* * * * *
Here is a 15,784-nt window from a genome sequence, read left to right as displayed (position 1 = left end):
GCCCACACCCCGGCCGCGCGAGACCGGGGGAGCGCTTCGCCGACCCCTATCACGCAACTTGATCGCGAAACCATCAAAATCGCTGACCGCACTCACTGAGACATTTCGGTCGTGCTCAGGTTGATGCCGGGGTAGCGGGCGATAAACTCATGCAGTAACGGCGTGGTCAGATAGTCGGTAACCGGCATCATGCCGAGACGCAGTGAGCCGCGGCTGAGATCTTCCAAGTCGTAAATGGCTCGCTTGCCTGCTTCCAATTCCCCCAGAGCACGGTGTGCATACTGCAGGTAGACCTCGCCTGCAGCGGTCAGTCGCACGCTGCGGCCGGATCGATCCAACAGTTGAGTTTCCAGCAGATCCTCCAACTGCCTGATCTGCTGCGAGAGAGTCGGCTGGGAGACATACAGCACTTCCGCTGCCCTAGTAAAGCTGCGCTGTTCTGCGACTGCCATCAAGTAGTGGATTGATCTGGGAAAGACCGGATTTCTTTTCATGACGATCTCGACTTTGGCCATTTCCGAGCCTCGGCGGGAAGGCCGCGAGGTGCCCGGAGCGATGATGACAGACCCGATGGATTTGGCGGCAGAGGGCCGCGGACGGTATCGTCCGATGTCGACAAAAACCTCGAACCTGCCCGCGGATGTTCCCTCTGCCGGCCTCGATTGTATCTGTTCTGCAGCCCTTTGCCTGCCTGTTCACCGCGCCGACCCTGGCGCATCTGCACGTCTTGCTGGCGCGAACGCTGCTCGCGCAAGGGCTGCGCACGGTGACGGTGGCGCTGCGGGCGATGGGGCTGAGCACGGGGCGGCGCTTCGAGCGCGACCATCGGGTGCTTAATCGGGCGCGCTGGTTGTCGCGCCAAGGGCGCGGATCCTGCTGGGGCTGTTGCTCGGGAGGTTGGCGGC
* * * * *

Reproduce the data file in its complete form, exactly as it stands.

Here is a 15,784-nt window from a genome sequence, read left to right as displayed (position 1 = left end):
GCCCACACCCCGGCCGCGCGAGACCGGGGGAGCGCTTCGCCGACCCCTATCACGCAACTTGATCGCGAAACCATCAAAATCGCTGACCGCACTCACTGAGACATTTCGGTCGTGCTCAGGTTGATGCCGGGGTAGCGGGCGATAAACTCATGCAGTAACGGCGTGGTCAGATAGTCGGTAACCGGCATCATGCCGAGACGCAGTGAGCCGCGGCTGAGATCTTCCAAGTCGTAAATGGCTCGCTTGCCTGCTTCCAATTCCCCCAGAGCACGGTGTGCATACTGCAGGTAGACCTCGCCTGCAGCGGTCAGTCGCACGCTGCGGCCGGATCGATCCAACAGTTGAGTTTCCAGCAGATCCTCCAACTGCCTGATCTGCTGCGAGAGAGTCGGCTGGGAGACATACAGCACTTCCGCTGCCCTAGTAAAGCTGCGCTGTTCTGCGACTGCCATCAAGTAGTGGATTGATCTGGGAAAGACCGGATTTCTTTTCATGACGATCTCGACTTTGGCCATTTCCGAGCCTCGGCGGGAAGGCCGCGAGGTGCCCGGAGCGATGATGACAGACCCGATGGATTTGGCGGCAGAGGGCCGCGGACGGTATCGTCCGATGTCGACAAAAACCTCGAACCTGCCCGCGGATGTTCCCTCTGCCGGCCTCGATTGTATCTGTTCTGCAGCCCTTTGCCTGCCTGTTCACCGCGCCGACCCTGGCGCATCTGCACGTCTTGCTGGCGCGAACGCTGCTCGCGCAAGGGCTGCGCACGGTGACGGTGGCGCTGCGGGCGATGGGGCTGAGCACGGGGCGGCGCTTCGAGCGCGACCATCGGGTGCTTAATCGGGCGCGCTGGTTGTCGCGCCAAGGGCGCGGATCCTGCTGGGGCTGTTGCTCGGGAGGTTGGCGGC